Stepping Out of Denial into God's Grace Participant's Guide 1: A Recovery Program Based on Eight Principles from the Beatitudes

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Alcoholism - Divorce - Sexual Abuse - Codependency - Domestic Violence - Drug Addition - Sexual Addiction These words are about more than 'issues.' They're about people who sit as close to us as the next pew -- or our own. People struggling with problems that sermons or Bible studies alone won't solve. But there is a way the church can help the hurting move beyond their wounds to experience the healing and liberty of Christ.

Celebrate Recovery fills a long-standing need in the ...

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Overview

Alcoholism - Divorce - Sexual Abuse - Codependency - Domestic Violence - Drug Addition - Sexual Addiction These words are about more than 'issues.' They're about people who sit as close to us as the next pew -- or our own. People struggling with problems that sermons or Bible studies alone won't solve. But there is a way the church can help the hurting move beyond their wounds to experience the healing and liberty of Christ.

Celebrate Recovery fills a long-standing need in the church in its role as Christ's healing agent. Developed by John Baker and Rick Warren of the renowned Saddleback Church, this program's life-changing effectiveness has gained it an explosive, grass-roots popularity. Drawn from the Beatitudes, Celebrate Recovery helps people resolve painful problems in the context of the church as a whole. Rather than setting up an isolated recovery community, it helps participants and their churches come together and discover new levels of care, acceptance, trust, and grace.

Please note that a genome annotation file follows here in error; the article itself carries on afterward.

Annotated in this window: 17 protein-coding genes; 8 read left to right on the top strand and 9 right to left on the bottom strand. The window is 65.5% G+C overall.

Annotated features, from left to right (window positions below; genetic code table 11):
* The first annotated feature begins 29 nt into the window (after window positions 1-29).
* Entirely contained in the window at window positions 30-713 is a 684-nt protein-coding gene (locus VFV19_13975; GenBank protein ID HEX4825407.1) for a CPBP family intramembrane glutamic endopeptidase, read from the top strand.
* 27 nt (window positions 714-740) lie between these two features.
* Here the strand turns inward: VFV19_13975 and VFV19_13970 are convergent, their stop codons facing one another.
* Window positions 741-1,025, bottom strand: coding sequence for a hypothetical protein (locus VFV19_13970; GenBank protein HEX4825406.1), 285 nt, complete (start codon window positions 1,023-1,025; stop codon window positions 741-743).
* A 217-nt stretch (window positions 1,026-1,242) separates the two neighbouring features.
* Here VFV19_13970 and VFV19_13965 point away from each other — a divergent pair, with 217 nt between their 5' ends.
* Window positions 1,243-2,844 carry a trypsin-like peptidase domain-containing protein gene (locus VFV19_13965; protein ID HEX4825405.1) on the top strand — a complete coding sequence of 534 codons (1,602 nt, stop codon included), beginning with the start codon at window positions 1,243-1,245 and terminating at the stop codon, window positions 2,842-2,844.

Whether your congregation is large or small, this 25-session fellowship-based curriculum truly will be a celebration of Christ in the life of your church and its members. Everything you need is here:
* One 20-minute DVD introductory guide for leaders
* One leader's guide
* Four 4-volume participant's guides
* CD-ROM with 25 lessons - Road to Recovery series
* CD-ROM with sermon transcripts and reproducible promotional materials
* 4-volume audio CD sermon series
* All in a proven, groundbreaking program, painstakingly and prayerfully developed to help people discover new dignity, strength, joy, and growth in the image of Christ.

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Product Details

  • ISBN-13: 9780310268345
  • Publisher: Zondervan
  • Publication date: 9/1/2005
  • Series: Celebrate Recovery
  • Edition description: Revised & Updated
  • Pages: 64
  • Product dimensions: 6.00 (w) x 9.00 (h) x 0.10 (d)

Meet the Author

John Baker developed the Celebrate Recovery ministry at Saddleback Church. He is currently serving as pastor of ministries, overseeing the entire C.L.A.S.S. 31 process, staffing the 150 ministries, and helping start new ministries. SPANISH BIO: John Baker es fundador del ministerio 'Celebremos la Recuperacion', un ministerio que nacio del corazon de la iglesia Saddleback. Desde su comienzo, ha sido incorporado por 12,000 iglesias y mas de 500,000 personas han terminado el programa. John empezo sirviendo como pastor laico en Saddleback en 1991; y en el 2001, Rick Warren le pidio a John convertirse en pastor del ministerio 'Celebremos la Recuperacion'. el viaja a iglesias por todos los Estados Unidos como portavoz y entrenador de este ministerio. John y su esposa han estado casados por casi cuatro decadas y han servido juntos en el ministerio desde 1991. Ellos tienen dos hijos ya adultos.
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Read an Excerpt